So, as you rock your new locs, don’t forget to change your beddings which includes your pillowcase and bed sheets. Your pillowcase most especially should be silk since that’s where you majorly place your head.
Also, this is necessary for times when you may want to sleep with your locs packed in a bun or ponytail.
How to Tie up Short Dreads at Night
In the earlier phase, your locs are still tender and require the best care you can offer, and one of the best care for short locs is retaining their moisture. This means that you’d have to always cover your locs before sleeping.
At this stage, it is easy for your locs to get loosened, and sleeping with it while it is uncovered makes it a lot easier. Since your locs are still short, you should wear mostly bonnets and Durags.
So, here’s a helpful tip for you:
- Before going to bed, applying a good quantity of moisturizing cream is highly recommended for locs. However, it should be applied so often, once a week should do, or you could apply it when you get dry.
- Never wrap your short locs when they are wet! You don’t want to wake up to smelly company. Dry them out before wrapping.
Frequently Asked Questions (FAQs)
Is a Durag or Bonnet better for dreads?
Durags and Bonnets are both good for wrapping locs. You get to know which is better based on what feels more comfortable for you. And this depends on the length of your locs also.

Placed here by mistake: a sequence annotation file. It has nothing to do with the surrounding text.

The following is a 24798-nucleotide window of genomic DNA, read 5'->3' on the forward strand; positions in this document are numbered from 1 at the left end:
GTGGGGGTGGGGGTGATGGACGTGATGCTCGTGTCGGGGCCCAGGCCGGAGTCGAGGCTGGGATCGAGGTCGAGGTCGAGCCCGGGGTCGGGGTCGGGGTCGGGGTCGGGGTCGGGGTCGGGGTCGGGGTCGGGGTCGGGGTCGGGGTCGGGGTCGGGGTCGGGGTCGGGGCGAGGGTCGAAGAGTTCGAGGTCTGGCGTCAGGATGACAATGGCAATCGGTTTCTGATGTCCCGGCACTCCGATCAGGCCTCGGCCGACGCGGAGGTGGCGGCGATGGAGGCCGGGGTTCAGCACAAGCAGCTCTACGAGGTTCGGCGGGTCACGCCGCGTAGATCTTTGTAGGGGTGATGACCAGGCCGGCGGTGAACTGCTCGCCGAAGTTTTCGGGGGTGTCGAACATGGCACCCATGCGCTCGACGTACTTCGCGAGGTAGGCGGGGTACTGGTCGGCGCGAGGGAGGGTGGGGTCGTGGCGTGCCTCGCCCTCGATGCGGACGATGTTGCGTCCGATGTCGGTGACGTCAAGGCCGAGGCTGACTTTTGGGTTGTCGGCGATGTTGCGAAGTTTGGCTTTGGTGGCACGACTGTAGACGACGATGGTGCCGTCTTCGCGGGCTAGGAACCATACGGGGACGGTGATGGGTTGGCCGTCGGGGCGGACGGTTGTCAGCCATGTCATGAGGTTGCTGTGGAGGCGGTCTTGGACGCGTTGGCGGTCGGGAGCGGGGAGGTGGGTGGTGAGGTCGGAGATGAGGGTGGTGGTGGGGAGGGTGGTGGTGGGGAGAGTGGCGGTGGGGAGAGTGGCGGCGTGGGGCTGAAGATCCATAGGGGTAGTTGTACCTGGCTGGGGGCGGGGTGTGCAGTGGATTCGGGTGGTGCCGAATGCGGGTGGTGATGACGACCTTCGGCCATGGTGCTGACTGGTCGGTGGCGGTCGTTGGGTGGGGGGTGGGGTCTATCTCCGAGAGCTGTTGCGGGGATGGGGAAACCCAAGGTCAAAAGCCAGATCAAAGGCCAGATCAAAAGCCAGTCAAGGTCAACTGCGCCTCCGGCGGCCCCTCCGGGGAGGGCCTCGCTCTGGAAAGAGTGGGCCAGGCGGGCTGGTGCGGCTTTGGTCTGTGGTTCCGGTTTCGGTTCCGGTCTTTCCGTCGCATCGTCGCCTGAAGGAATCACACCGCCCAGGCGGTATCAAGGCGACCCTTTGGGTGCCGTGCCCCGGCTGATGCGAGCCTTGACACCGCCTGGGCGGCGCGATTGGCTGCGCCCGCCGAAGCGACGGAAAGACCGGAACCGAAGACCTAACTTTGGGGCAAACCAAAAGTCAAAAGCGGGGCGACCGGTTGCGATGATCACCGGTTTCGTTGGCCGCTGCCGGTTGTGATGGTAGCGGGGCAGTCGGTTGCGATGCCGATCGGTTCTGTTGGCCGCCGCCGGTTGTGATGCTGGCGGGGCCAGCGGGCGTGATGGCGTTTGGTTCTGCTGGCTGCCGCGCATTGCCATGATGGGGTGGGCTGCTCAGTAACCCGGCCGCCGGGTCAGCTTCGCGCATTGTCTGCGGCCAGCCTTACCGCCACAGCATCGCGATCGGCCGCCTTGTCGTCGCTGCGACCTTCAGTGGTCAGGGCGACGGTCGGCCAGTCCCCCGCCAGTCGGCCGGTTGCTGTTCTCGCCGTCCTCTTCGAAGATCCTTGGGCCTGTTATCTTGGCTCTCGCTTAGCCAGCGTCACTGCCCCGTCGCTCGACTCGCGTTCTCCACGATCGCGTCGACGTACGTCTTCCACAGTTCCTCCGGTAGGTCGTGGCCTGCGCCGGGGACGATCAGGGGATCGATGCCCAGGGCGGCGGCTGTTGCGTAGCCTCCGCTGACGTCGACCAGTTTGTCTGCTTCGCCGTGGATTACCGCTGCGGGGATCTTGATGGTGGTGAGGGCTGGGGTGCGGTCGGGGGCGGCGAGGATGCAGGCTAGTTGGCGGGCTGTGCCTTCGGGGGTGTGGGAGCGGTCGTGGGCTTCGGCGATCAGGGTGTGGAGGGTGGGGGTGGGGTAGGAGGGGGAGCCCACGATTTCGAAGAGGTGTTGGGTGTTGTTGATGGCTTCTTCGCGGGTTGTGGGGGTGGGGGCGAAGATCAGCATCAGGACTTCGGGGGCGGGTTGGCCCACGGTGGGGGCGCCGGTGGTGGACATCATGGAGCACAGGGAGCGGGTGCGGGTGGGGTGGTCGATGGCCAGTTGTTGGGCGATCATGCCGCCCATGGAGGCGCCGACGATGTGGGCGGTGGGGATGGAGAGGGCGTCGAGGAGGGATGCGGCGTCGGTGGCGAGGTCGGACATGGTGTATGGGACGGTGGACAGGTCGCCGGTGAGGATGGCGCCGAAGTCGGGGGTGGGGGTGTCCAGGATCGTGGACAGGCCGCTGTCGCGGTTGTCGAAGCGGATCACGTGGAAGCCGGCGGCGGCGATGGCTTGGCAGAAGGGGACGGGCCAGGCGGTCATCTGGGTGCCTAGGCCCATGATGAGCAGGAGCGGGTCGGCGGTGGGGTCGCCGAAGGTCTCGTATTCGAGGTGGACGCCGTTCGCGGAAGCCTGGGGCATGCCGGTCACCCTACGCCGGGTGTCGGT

For instance, bonnets are preferable for lengthy locs, and shorts as well. But Durags are best for short or medium-length locs because it is not big enough to wrap lengthy locs up.
What happens when you sleep without a Durag over your locs?
When you sleep off without a durag, you
expose your locs to harsh surfaces which may lead to thinning and breakage.
What’s more, your locs can get dry. And this dryness causes your loc to lose its shine. So, do well to sleep with your locs neatly covered.
Does sleeping with your Durag help your locs grow?
It sure does! This is because the moisture which your locs sustain helps in its speedy growth. At least 20%-30% of your loc growth is sponsored by wrapping it
What is the white stuff in my Locs?
The white stuff on locs? That should be lint. Lint is a fuzzy or as you’ve observed, white stuff that clings to your locs whenever it comes in contact with cotton or any other fabric that sheds itself.
This is why you should cover your locs when necessary, and also wash as often as possible. To stop the attachment of the “white stuff” on your locs, you’d have to change your hair wrap and beddings to either silk or satin, and also avoid contact with cotton-like materials.
It’s Your Turn
When you cover your dreads before sleeping, your locs aren’t just prevented from falling all over your face while you sleep, its moisture is preserved too! This in turn makes your locs last longer. You don’t have to bother about the hair wrap to go with it. Just make do with whatever covers it properly.
Although, you have the option of scarves, bonnets, and Durags which come in various fancy styles and colors. So, here is a quick question for you, which would you prefer for wrapping your locs at night?